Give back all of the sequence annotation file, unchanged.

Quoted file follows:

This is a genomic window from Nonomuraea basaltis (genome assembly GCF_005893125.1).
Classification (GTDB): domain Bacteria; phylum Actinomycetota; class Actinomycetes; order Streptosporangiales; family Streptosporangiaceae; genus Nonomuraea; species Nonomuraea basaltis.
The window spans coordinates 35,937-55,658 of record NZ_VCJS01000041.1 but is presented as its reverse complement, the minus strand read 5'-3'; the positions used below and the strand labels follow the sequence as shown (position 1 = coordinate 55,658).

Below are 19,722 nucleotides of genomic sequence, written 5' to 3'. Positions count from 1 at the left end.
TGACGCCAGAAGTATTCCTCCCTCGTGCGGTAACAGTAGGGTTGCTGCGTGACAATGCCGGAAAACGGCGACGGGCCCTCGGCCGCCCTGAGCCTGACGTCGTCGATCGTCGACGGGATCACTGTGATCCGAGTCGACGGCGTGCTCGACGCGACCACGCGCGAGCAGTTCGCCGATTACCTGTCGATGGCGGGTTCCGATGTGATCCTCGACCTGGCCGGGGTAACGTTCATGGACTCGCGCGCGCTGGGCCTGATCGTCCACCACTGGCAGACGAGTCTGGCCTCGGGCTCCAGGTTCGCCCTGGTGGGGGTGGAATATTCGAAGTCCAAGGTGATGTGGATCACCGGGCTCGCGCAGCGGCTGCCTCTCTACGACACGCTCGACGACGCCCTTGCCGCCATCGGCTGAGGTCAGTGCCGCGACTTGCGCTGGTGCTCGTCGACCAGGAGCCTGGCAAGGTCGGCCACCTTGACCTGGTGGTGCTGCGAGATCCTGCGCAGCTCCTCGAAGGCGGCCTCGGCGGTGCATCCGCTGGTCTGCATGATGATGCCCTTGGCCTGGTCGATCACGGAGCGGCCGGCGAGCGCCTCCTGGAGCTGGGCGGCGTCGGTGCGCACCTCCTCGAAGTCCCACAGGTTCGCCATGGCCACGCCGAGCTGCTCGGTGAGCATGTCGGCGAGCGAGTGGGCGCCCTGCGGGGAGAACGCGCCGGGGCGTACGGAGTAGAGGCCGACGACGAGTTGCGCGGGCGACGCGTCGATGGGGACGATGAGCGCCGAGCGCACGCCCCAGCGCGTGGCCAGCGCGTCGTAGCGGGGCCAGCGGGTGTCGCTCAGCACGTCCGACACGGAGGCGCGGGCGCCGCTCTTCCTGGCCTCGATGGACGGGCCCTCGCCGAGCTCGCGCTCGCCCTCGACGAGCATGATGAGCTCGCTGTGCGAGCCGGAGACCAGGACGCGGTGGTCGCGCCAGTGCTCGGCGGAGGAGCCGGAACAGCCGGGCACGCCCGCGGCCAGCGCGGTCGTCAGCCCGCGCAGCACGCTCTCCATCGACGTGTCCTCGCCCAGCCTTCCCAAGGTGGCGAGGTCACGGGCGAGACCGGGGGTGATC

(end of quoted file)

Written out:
This is a genomic window from Nonomuraea basaltis (genome assembly GCF_005893125.1).
Classification (GTDB): domain Bacteria; phylum Actinomycetota; class Actinomycetes; order Streptosporangiales; family Streptosporangiaceae; genus Nonomuraea; species Nonomuraea basaltis.
The window spans coordinates 35,937-55,658 of record NZ_VCJS01000041.1 but is presented as its reverse complement, the minus strand read 5'-3'; the positions used below and the strand labels follow the sequence as shown (position 1 = coordinate 55,658).

Below are 19,722 nucleotides of genomic sequence, written 5' to 3'. Positions count from 1 at the left end.
TGACGCCAGAAGTATTCCTCCCTCGTGCGGTAACAGTAGGGTTGCTGCGTGACAATGCCGGAAAACGGCGACGGGCCCTCGGCCGCCCTGAGCCTGACGTCGTCGATCGTCGACGGGATCACTGTGATCCGAGTCGACGGCGTGCTCGACGCGACCACGCGCGAGCAGTTCGCCGATTACCTGTCGATGGCGGGTTCCGATGTGATCCTCGACCTGGCCGGGGTAACGTTCATGGACTCGCGCGCGCTGGGCCTGATCGTCCACCACTGGCAGACGAGTCTGGCCTCGGGCTCCAGGTTCGCCCTGGTGGGGGTGGAATATTCGAAGTCCAAGGTGATGTGGATCACCGGGCTCGCGCAGCGGCTGCCTCTCTACGACACGCTCGACGACGCCCTTGCCGCCATCGGCTGAGGTCAGTGCCGCGACTTGCGCTGGTGCTCGTCGACCAGGAGCCTGGCAAGGTCGGCCACCTTGACCTGGTGGTGCTGCGAGATCCTGCGCAGCTCCTCGAAGGCGGCCTCGGCGGTGCATCCGCTGGTCTGCATGATGATGCCCTTGGCCTGGTCGATCACGGAGCGGCCGGCGAGCGCCTCCTGGAGCTGGGCGGCGTCGGTGCGCACCTCCTCGAAGTCCCACAGGTTCGCCATGGCCACGCCGAGCTGCTCGGTGAGCATGTCGGCGAGCGAGTGGGCGCCCTGCGGGGAGAACGCGCCGGGGCGTACGGAGTAGAGGCCGACGACGAGTTGCGCGGGCGACGCGTCGATGGGGACGATGAGCGCCGAGCGCACGCCCCAGCGCGTGGCCAGCGCGTCGTAGCGGGGCCAGCGGGTGTCGCTCAGCACGTCCGACACGGAGGCGCGGGCGCCGCTCTTCCTGGCCTCGATGGACGGGCCCTCGCCGAGCTCGCGCTCGCCCTCGACGAGCATGATGAGCTCGCTGTGCGAGCCGGAGACCAGGACGCGGTGGTCGCGCCAGTGCTCGGCGGAGGAGCCGGAACAGCCGGGCACGCCCGCGGCCAGCGCGGTCGTCAGCCCGCGCAGCACGCTCTCCATCGACGTGTCCTCGCCCAGCCTTCCCAAGGTGGCGAGGTCACGGGCGAGACCGGGGGTGATC